- Employers putting staff under undue stress (for example not allowing them to take regular breaks, which could cause tiredness and lead to an accident)
These are just a few examples of ways in which employers could breach health and safety guidelines. If you’ve been injured, you could make a claim if we can prove that your employer has been negligent and this has in some way caused your accident.
What injuries could be caused by poor health and safety at work?
Some industries are more dangerous than others, which means that health and safety at work is much more important in some cases. For example, if you work in agriculture, construction or manufacturing, you are working with heavy machinery and dangerous equipment on a daily basis, putting you at more risk of being seriously injured. It’s vital that employers take health and safety at work seriously to reduce the risk of accidents happening. We have been helping people claim compensation for workplace accidents since 2000, and here are just a few examples of the types of injuries we have handled claims for:
- Crush injuries such as multiple fractures or even the loss of a limb from heavy machinery (for example in a factory)
- Slip, trip and fall injuries including broken bones, head injuries and back injuries
- Repetitive strain injuries from carrying out repetitive tasks without a break
- Manual handling injuries to your back or neck caused by lifting heavy or bulky objects
- Back injuries from a desk that has not been properly set up
- Facial or eye injuries from parts flying from faulty machinery in a factory or manufacturing plant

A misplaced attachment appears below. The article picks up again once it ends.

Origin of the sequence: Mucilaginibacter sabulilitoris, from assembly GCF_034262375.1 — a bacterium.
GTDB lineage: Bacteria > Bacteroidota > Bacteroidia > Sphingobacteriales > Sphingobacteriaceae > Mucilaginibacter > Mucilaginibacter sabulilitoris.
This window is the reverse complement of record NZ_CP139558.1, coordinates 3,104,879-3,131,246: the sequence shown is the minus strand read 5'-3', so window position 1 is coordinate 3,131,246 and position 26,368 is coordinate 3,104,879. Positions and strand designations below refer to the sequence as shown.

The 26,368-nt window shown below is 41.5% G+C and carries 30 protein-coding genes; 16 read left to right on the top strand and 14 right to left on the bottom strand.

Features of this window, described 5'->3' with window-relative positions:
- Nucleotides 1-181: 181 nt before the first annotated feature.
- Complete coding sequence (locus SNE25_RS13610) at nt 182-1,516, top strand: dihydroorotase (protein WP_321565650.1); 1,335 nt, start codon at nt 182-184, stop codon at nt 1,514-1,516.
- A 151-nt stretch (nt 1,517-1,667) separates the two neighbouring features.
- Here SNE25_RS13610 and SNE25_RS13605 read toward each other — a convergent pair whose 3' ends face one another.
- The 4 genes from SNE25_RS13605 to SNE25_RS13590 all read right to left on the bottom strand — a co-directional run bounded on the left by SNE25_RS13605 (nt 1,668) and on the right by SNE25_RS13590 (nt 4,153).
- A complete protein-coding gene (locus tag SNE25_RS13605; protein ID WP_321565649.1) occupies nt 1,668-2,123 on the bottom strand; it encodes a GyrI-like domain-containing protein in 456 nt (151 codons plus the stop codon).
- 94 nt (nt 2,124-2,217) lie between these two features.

- Chemical burns or injuries caused by chemical spillages
There is an endless list of injuries that could be the result of poor health and safety or breaches of health and safety procedures. If you have been injured and you feel that your employer has taken a lax approach to health and safety at work, let us help you claim the compensation you are entitled to.
Accident Advice Helpline – workplace injury compensation specialists
Accident Advice Helpline are experts at interpreting health and safety law at work. If you’ve been hurt and you suspect someone else is at fault, we can help you with claiming for a breach of health and safety at work. You can start by taking the 30-second test on our website, to establish how much compensation you could be entitled to. Bear in mind that this is just a rough guide to what you may be able to claim, as we take a variety of different factors into account when working out your personal injury settlement, including the severity of your injuries, how much time you have taken off work, how your injuries have impacted your life and any financial losses you have sustained as a result of your accident.
Get in touch with us today
Our customer support team is here for you. With over 16 years’ worth of experience to draw on, we have the answers to any questions and concerns you may have. The numbers to call are:
- 0800 689 0500 for calls from UK-based landlines – these calls are free
- 0333 500 0993 for calls from UK-based mobiles – charges from your network provider may apply
Finally, if you’re worried about the cost of claiming for a breach in health and safety at work, don’t be. Our lawyers work on a 100% no-win, no-fee* basis, so any legal fees will be taken from your settlement, if your claim is successful.
Date Published: 22nd July 2016
Author: Lynne Bell